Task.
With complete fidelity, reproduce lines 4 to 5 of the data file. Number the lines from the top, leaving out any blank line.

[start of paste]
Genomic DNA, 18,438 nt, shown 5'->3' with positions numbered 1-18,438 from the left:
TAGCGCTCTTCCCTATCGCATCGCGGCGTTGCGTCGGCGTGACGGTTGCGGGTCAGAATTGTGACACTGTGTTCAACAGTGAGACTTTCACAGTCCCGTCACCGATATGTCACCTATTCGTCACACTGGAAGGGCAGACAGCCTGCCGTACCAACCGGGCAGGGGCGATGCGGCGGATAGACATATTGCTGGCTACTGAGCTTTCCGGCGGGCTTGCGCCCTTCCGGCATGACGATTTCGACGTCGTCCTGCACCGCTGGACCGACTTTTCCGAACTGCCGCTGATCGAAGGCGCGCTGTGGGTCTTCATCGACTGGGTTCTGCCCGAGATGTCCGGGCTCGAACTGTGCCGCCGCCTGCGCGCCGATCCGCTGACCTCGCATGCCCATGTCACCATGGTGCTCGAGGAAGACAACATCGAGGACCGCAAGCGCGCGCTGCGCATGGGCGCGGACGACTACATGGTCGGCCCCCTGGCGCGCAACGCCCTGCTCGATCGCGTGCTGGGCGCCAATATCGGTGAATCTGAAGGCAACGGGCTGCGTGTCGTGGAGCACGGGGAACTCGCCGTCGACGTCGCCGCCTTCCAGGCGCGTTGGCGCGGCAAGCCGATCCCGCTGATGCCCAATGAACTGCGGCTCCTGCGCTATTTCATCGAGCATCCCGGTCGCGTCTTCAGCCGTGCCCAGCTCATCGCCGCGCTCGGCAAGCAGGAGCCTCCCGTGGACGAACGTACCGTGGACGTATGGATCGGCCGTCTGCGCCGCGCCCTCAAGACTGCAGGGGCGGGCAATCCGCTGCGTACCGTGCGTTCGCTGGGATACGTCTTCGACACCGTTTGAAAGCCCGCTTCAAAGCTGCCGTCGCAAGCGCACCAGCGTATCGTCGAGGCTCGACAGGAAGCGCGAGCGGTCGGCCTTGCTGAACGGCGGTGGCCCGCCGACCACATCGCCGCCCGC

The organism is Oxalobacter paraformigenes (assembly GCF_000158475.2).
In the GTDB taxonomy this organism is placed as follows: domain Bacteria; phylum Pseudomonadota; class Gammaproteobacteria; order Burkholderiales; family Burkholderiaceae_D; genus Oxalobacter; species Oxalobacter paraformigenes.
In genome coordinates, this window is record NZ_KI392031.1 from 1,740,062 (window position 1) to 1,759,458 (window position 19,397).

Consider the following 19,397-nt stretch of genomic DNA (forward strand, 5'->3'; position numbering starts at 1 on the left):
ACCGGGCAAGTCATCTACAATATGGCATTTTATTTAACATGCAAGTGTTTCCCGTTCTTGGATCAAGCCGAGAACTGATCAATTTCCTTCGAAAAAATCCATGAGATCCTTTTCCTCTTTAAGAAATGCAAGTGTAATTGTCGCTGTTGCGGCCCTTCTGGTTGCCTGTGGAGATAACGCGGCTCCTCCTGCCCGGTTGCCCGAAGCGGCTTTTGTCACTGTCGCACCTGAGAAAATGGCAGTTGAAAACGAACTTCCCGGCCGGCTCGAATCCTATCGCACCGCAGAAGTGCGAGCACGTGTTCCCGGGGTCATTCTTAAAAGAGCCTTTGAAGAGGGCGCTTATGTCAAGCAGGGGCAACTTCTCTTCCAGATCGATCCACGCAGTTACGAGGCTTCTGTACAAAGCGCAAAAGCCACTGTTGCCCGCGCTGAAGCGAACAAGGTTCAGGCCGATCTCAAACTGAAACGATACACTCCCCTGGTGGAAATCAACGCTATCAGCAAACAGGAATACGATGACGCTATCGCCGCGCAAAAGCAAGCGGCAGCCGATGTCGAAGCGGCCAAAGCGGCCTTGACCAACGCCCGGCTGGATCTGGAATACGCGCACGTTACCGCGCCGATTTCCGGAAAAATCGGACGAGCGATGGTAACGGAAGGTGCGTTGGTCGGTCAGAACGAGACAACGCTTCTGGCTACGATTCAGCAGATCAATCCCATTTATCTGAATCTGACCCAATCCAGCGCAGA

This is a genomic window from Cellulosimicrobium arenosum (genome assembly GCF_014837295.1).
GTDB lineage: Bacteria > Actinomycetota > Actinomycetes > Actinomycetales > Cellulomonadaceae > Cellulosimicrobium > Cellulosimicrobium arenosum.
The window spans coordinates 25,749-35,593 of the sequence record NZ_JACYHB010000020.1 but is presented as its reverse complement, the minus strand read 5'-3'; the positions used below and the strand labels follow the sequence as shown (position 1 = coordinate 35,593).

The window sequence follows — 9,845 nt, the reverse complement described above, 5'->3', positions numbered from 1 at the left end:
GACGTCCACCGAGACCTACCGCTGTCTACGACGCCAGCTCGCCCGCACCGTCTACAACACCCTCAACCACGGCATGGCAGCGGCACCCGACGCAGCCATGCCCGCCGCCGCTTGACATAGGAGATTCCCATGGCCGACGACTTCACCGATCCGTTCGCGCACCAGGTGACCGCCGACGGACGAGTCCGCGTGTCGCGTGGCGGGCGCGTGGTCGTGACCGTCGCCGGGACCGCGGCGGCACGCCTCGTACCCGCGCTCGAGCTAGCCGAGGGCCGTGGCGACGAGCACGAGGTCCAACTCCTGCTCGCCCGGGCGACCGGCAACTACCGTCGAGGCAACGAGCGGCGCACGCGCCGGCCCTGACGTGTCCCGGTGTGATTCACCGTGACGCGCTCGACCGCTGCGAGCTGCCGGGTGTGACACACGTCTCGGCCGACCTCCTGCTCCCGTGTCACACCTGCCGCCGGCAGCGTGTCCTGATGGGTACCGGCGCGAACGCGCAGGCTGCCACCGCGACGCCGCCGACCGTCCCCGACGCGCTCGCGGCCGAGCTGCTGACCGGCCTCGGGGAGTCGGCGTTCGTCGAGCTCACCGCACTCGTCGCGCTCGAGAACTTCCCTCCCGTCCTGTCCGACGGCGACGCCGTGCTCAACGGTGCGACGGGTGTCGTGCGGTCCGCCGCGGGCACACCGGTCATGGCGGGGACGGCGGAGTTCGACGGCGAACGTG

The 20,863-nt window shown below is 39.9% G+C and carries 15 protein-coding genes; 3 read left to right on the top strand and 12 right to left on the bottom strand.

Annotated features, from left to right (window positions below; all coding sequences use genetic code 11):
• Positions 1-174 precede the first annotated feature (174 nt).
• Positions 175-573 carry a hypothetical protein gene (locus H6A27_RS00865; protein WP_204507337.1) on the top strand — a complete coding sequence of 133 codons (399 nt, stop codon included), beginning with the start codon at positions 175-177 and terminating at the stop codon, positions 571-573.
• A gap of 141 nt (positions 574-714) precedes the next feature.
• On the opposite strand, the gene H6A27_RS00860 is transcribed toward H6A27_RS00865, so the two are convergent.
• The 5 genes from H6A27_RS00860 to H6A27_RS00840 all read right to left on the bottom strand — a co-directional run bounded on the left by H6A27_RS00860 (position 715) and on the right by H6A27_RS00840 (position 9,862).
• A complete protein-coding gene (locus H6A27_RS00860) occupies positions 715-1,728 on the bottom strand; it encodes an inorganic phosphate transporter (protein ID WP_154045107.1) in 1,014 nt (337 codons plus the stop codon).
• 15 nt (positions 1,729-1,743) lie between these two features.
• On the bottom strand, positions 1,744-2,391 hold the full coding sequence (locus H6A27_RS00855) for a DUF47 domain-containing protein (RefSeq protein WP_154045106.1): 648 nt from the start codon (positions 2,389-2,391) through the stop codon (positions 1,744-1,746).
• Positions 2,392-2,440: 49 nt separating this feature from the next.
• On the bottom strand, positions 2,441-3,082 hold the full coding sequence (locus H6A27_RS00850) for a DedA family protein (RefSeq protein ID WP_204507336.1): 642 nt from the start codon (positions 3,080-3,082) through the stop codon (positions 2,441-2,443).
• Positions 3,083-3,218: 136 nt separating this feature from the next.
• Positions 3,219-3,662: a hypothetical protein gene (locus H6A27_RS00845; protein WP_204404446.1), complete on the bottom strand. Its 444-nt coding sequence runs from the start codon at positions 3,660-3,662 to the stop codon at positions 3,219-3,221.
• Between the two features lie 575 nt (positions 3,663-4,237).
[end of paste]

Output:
In the GTDB taxonomy this organism is placed as follows: domain Bacteria; phylum Pseudomonadota; class Gammaproteobacteria; order Burkholderiales; family Burkholderiaceae_D; genus Oxalobacter; species Oxalobacter paraformigenes.
In genome coordinates, this window is record NZ_KI392031.1 from 1,740,062 (window position 1) to 1,759,458 (window position 19,397).